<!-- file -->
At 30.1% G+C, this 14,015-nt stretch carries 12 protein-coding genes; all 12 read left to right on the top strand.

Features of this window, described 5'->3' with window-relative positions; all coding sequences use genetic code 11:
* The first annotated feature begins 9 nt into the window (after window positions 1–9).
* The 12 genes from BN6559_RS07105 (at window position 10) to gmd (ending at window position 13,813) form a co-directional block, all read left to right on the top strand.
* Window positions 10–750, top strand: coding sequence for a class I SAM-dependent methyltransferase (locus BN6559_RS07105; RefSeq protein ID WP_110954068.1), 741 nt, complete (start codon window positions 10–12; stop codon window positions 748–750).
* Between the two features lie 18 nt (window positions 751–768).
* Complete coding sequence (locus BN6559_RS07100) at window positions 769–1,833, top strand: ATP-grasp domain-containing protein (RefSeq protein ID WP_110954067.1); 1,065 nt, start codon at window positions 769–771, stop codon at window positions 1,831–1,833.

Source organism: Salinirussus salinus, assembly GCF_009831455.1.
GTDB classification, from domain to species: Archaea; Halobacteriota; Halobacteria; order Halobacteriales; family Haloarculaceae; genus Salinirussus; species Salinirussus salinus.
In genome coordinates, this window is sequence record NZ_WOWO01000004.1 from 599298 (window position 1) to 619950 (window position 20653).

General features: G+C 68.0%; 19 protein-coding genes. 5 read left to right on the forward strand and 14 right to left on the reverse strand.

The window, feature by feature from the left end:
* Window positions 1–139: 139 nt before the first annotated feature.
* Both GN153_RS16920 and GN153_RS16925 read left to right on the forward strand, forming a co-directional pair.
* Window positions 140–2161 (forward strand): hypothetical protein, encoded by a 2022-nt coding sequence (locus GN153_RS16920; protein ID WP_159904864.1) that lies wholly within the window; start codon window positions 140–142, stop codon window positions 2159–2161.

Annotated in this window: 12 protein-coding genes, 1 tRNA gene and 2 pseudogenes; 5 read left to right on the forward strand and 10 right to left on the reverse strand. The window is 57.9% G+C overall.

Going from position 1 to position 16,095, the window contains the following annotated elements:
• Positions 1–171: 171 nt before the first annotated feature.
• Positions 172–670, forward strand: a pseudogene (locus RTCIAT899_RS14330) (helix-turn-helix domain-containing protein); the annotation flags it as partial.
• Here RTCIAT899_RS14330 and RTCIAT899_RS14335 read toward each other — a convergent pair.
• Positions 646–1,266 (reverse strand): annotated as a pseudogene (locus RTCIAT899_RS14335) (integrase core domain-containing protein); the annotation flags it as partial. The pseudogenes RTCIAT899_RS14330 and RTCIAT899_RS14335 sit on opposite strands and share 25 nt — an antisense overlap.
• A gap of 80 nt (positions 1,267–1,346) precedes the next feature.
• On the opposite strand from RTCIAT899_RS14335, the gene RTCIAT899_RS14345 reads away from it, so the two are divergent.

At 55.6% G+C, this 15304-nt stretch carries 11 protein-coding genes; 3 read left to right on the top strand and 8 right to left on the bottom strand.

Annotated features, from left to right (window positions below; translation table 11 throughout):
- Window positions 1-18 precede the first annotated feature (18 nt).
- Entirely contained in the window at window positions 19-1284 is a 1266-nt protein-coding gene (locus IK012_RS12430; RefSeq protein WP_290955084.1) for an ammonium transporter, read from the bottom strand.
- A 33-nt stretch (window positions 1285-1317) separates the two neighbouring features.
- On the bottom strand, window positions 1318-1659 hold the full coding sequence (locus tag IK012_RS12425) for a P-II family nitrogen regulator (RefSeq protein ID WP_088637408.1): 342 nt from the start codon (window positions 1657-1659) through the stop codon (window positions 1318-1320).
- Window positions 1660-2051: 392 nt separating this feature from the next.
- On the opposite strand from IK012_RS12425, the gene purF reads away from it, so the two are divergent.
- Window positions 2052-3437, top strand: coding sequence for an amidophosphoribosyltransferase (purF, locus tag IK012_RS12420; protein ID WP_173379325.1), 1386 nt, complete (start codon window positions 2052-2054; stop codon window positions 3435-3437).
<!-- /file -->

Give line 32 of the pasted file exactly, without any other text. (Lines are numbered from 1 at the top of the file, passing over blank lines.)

- Window positions 2052-3437, top strand: coding sequence for an amidophosphoribosyltransferase (purF, locus tag IK012_RS12420; protein ID WP_173379325.1), 1386 nt, complete (start codon window positions 2052-2054; stop codon window positions 3435-3437).